Power Automate is a tool that I love. You may or may not know this based on how often I write about it. Automation can be an incredibly powerful tool that will allow you to save time in your everyday life, cutting into the time you spend doing repetitive tasks, and freeing you up to do the cool things that you like to do. Today, we are going to touch on 5 tips and tricks to help you get the most out of your Flows.
Renaming Your Actions
Renaming your actions is a super easy piece that will make it much easier to identify what each action is doing. For example, let’s say you have an action that needs to send an email, instead of leaving it as Send an email (v2), you can rename it to Send a confirmation email. This will help you keep your documentation in line, and will show up in your dynamic flow later on. This can be important if you are using several similar actions, to make sure that you are referring to the correct action.
To rename your actions, simply click on the "…" in the top right corner of your action, and select "Rename".
Commenting On Your Actions
Commenting on your actions is another one of those clean-up tasks that makes it easier for you, and more so people that may be working on the Flow after you, to understand what each piece is doing. You can add more information than when you just rename your action.
To comment on your actions, again start at the "…" in the top right, and select "Add a note". It will appear in a new section, and you can write your comment, and hit enter.
Download a Run History
Sometimes, you need to refer to your run history to make sure everything is running well, or to help you figure out where your issues may be. Downloading a Run History will create an excel file that will provide you with a ton of documentation that could allow either you or the person that created the Flow to be able to troubleshoot.
To download your .CSV file, click on the flow you are questioning, then select "All runs".
Once you are on your runs screen, click on the "Get .csv file" at the top. It will take a few minutes to generate one, and then click on "Download" and you will now have a downloaded copy of every run, with quite a bit of information as to what is being inputted and outputted. The downloaded file contains a lot of information that can be very hard to decipher, but if you are running into a problem and need to get someone more technical involved, it might be a helpful file to supply them with.
Formatting Date and Times
Formatting dates and times can be a little bit of a hassle in Microsoft Power Automate, but don’t be alarmed. There are a few ways we can get around this. We can use an expression:
- Formatdatetime(‘2021-09-01T15:30:00’, ‘D’)
This would return Wednesday, September 1, 2021, as your output. The letter at the end would represent the format specifiers, which can all be found in Microsoft Documentation. Some of the more common expressions not covered in the documentation that you may use would be:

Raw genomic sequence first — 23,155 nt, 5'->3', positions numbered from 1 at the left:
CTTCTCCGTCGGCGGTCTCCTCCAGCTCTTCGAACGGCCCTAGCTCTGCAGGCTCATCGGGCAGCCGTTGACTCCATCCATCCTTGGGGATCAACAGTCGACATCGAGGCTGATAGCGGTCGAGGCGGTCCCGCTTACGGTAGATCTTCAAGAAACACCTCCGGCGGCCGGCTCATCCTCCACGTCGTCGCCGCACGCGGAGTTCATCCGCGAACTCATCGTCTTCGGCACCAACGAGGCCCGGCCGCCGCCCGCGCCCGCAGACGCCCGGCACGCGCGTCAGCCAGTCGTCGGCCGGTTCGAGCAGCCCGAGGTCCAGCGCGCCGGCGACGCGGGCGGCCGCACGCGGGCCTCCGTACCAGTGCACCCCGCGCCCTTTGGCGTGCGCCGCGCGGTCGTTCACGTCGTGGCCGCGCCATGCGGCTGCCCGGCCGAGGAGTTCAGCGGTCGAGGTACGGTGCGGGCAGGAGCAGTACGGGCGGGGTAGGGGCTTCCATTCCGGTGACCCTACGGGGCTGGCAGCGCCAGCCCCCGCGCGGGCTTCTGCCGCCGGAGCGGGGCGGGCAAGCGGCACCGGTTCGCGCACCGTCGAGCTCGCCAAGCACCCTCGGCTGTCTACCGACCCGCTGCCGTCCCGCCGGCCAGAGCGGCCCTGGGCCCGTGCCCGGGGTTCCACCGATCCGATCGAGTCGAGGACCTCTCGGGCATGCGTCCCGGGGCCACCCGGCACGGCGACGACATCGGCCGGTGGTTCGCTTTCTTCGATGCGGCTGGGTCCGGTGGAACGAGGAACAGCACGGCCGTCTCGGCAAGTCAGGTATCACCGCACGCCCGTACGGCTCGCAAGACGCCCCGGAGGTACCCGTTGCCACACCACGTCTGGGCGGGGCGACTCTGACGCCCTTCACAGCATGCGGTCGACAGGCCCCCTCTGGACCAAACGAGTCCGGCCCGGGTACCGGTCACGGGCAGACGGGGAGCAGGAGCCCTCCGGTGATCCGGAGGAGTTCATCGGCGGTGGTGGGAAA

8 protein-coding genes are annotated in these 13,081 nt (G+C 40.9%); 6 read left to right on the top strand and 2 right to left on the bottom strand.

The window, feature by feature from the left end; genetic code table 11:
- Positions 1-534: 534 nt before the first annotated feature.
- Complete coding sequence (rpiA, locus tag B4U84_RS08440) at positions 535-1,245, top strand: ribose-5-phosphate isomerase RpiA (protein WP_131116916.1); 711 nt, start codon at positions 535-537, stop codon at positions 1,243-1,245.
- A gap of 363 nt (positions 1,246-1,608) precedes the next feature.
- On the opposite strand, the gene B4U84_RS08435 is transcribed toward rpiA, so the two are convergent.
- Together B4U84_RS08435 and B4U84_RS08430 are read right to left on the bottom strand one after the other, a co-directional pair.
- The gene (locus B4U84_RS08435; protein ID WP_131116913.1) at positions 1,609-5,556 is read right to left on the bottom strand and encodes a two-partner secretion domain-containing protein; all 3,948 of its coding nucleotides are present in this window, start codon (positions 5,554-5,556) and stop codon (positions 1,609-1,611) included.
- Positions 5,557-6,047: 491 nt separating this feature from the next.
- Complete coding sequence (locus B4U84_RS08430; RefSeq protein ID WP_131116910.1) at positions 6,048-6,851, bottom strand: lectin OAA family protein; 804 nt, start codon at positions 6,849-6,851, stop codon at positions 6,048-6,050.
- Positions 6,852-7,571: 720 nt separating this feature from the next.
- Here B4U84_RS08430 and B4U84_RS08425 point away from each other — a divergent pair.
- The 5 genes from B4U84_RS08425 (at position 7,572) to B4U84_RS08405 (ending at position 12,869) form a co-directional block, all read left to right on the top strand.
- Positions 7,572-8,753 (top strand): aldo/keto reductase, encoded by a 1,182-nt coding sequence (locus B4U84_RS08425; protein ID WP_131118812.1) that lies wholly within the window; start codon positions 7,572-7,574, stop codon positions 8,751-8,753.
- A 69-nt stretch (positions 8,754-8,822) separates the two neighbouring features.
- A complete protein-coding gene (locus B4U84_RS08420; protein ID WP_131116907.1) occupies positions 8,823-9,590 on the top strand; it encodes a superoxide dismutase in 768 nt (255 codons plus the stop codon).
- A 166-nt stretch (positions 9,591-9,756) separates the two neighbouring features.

- UtcNow (‘MM’) – Returns the current month in numerical format.
- UtcNow (‘dddd’) – Will give you the text of the day of the week. Great to use if you want to not have something happen over the weekend!
- UtcNow (‘yyyy’) – Returns the year.
These common use cases wouldn’t be to format in a specific way to return info, they would be used to extract specific values from the date, and then you can manipulate them in later conditions, formulas, etc…
Your other option would be to use a Convert Time Zone action if you want to avoid using expressions. All you would need to do is set the base date and time (which would probably be dynamic content), then set the source, and destination time zones the same, and finally, pick how you would like to have it formatted in the Format String box.
Using Scopes to Organize Complex Flows
The last one we are going to talk about is using scopes. We have had our developer Jon go over how to keep your flows organized using scopes, so for more detail, go check that out. Scopes are actions in Power Automate that do not perform work, but they can contain other actions. This will allow you to take long complex flows and put parts into scopes. This will keep everything organized and simplistic on your screen.
To use a scope, select it from your actions, and then take the parts that you want to be in your scope, and drag and drop them in. It is that easy to keep yourself organized. Make sure that you are also naming your scope, so you know what is going on in it.
Best Practices to Get You Started
There are 5 tips and tricks that may have caught you up using Power Automate. I have seen all of these pop up a few times while creating flows, and now you will only have to refer to one page to get your answers.
A reminder that the Microsoft documentation is also an amazing place to look to see if you can find a solution to your issues. If you cannot, reach out to us, and we will be happy to help you out.